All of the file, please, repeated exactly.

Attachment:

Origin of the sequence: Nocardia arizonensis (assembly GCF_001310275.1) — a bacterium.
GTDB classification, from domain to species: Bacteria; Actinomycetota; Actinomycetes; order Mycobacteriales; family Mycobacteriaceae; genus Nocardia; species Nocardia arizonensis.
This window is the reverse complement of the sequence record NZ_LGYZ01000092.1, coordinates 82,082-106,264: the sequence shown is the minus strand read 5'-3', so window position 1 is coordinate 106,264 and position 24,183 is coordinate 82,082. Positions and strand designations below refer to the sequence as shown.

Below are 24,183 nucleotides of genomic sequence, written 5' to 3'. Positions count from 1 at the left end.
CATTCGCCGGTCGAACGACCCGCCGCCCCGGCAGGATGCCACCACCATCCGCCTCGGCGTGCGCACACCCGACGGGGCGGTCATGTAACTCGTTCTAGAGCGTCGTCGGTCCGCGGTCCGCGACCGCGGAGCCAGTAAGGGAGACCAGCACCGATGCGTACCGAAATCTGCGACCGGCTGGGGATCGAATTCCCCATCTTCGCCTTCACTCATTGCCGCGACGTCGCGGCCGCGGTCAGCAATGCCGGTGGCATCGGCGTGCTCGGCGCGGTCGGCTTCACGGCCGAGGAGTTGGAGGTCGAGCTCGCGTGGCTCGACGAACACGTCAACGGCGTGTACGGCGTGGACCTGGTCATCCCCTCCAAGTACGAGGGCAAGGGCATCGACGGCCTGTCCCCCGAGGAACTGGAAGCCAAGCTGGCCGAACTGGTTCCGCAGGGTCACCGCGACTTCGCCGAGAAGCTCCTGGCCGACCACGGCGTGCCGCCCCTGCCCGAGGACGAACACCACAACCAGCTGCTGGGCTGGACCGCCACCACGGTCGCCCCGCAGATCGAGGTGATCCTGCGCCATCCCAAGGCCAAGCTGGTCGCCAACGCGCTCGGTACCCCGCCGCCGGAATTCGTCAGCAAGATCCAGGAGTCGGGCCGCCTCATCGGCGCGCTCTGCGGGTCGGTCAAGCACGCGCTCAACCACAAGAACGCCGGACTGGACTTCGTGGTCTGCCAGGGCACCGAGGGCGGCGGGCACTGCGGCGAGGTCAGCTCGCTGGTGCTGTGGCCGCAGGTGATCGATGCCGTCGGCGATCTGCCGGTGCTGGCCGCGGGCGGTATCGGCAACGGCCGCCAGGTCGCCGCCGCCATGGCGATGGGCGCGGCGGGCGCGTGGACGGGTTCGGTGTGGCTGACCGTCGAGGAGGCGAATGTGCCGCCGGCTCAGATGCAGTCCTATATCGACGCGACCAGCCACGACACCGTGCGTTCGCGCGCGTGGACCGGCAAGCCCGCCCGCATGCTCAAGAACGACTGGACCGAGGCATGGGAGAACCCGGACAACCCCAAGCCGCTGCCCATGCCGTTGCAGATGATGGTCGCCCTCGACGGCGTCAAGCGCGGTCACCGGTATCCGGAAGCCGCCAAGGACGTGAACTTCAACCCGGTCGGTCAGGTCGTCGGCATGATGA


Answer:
Origin of the sequence: Nocardia arizonensis (assembly GCF_001310275.1) — a bacterium.
GTDB classification, from domain to species: Bacteria; Actinomycetota; Actinomycetes; order Mycobacteriales; family Mycobacteriaceae; genus Nocardia; species Nocardia arizonensis.
This window is the reverse complement of the sequence record NZ_LGYZ01000092.1, coordinates 82,082-106,264: the sequence shown is the minus strand read 5'-3', so window position 1 is coordinate 106,264 and position 24,183 is coordinate 82,082. Positions and strand designations below refer to the sequence as shown.

Below are 24,183 nucleotides of genomic sequence, written 5' to 3'. Positions count from 1 at the left end.
CATTCGCCGGTCGAACGACCCGCCGCCCCGGCAGGATGCCACCACCATCCGCCTCGGCGTGCGCACACCCGACGGGGCGGTCATGTAACTCGTTCTAGAGCGTCGTCGGTCCGCGGTCCGCGACCGCGGAGCCAGTAAGGGAGACCAGCACCGATGCGTACCGAAATCTGCGACCGGCTGGGGATCGAATTCCCCATCTTCGCCTTCACTCATTGCCGCGACGTCGCGGCCGCGGTCAGCAATGCCGGTGGCATCGGCGTGCTCGGCGCGGTCGGCTTCACGGCCGAGGAGTTGGAGGTCGAGCTCGCGTGGCTCGACGAACACGTCAACGGCGTGTACGGCGTGGACCTGGTCATCCCCTCCAAGTACGAGGGCAAGGGCATCGACGGCCTGTCCCCCGAGGAACTGGAAGCCAAGCTGGCCGAACTGGTTCCGCAGGGTCACCGCGACTTCGCCGAGAAGCTCCTGGCCGACCACGGCGTGCCGCCCCTGCCCGAGGACGAACACCACAACCAGCTGCTGGGCTGGACCGCCACCACGGTCGCCCCGCAGATCGAGGTGATCCTGCGCCATCCCAAGGCCAAGCTGGTCGCCAACGCGCTCGGTACCCCGCCGCCGGAATTCGTCAGCAAGATCCAGGAGTCGGGCCGCCTCATCGGCGCGCTCTGCGGGTCGGTCAAGCACGCGCTCAACCACAAGAACGCCGGACTGGACTTCGTGGTCTGCCAGGGCACCGAGGGCGGCGGGCACTGCGGCGAGGTCAGCTCGCTGGTGCTGTGGCCGCAGGTGATCGATGCCGTCGGCGATCTGCCGGTGCTGGCCGCGGGCGGTATCGGCAACGGCCGCCAGGTCGCCGCCGCCATGGCGATGGGCGCGGCGGGCGCGTGGACGGGTTCGGTGTGGCTGACCGTCGAGGAGGCGAATGTGCCGCCGGCTCAGATGCAGTCCTATATCGACGCGACCAGCCACGACACCGTGCGTTCGCGCGCGTGGACCGGCAAGCCCGCCCGCATGCTCAAGAACGACTGGACCGAGGCATGGGAGAACCCGGACAACCCCAAGCCGCTGCCCATGCCGTTGCAGATGATGGTCGCCCTCGACGGCGTCAAGCGCGGTCACCGGTATCCGGAAGCCGCCAAGGACGTGAACTTCAACCCGGTCGGTCAGGTCGTCGGCATGATGA